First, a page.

This page provides information on the System rollout in the Render Settings.
In this section you can control a variety of V-Ray parameters related to the overall operation of the renderer.
||Render Settings window|| > Settings tab > System rollout
One of the basic operations that V-Ray must perform is raycasting, the process of determining if a given ray intersects any geometry in the scene, and if so, identifying that geometry. From a technical perspective, the simplest way to implement raycasting would be to test the ray against every single renderable triangular face in the scene. Obviously, in scenes with thousands or millions of triangles, this would be very slow. To speed this process, V-Ray organizes the scene geometry into a special data structure called a binary space partitioning (BSP) tree.
The BSP tree is a hierarchical data structure built by subdividing the scene into two parts, then subdividing those two parts, then subdividing the four resulting parts, and so on. Those "parts" are called the nodes of the tree. At the top of the hierarchy is the root node, which represents the bounding box of the whole scene; at the bottom of the hierarchy are the leaf nodes, which contain references to actual triangles from the scene.
The settings in this area of the System rollout control various parameters of V-Ray's Binary Space Partitioning ( BSP ) tree.
Abort rendering on missing asset – When enabled, the scene will not render if an asset fails to load. When DR is used, the DR server(s) that didn't successfully receive an asset will be excluded from rendering.
Dynamic memory limit – The total RAM limit for the dynamic raycasters. Note that the memory pool is shared between the different rendering threads. Therefore, if geometry needs to be unloaded and loaded frequently, the threads must wait for each other and the rendering performance will suffer. Geometry and EXR tiles share the same memory pool, so this parameter also controls the memory limit for tiled EXR files with mip-maps. In V-Ray 3.0 for Maya, you can set this value to 0 to remove any limit, in which case V-Ray will take as much memory as needed. It's also possible to enter a negative number, which will cause actual memory usage to depend on the physical memory of the particular machine.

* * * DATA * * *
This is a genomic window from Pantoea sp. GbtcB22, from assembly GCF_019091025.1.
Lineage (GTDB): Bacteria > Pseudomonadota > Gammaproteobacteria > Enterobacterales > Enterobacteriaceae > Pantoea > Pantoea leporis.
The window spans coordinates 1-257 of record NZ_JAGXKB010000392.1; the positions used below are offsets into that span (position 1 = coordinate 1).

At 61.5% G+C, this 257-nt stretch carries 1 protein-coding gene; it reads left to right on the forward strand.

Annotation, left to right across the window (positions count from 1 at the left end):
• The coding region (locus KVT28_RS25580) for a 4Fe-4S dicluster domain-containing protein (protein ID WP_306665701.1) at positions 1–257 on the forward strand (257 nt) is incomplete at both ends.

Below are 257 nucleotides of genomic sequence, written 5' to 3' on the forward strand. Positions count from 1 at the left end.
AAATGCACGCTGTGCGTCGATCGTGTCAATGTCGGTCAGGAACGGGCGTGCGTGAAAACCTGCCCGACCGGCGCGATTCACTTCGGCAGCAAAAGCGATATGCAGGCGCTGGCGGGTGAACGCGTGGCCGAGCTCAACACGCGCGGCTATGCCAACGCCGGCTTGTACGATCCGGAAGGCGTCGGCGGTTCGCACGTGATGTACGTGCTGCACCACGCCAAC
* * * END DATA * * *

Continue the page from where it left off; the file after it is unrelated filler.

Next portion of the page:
Default Geometry – Internally V-Ray maintains four raycasting engines. All of them are built around the idea of a BSP tree, but each has different uses. The engines can be grouped into raycasters for non-motion blurred and for motion blurred geometry, as well as for static and dynamic geometry. This parameter determines the type of geometry for standard Maya mesh objects. Note that some objects (displacement-mapped objects and VRayProxy for example) always generate dynamic geometry, regardless of this setting.
Auto – Some objects are compiled as static geometry, while others as dynamic. V-Ray makes the decision on which type to use based on the face count for an object and the number of its instances in the scene.
Static – All geometry is precompiled into an acceleration structure at the beginning of the rendering and remains there until the end of the frame. The static raycasters are not limited in any way and will consume as much memory as necessary.
Dynamic – Geometry is loaded and unloaded on the fly depending on which part of the scene is being rendered. The total memory taken up by the dynamic raycasters can be controlled by the Dynamic memory limit parameter.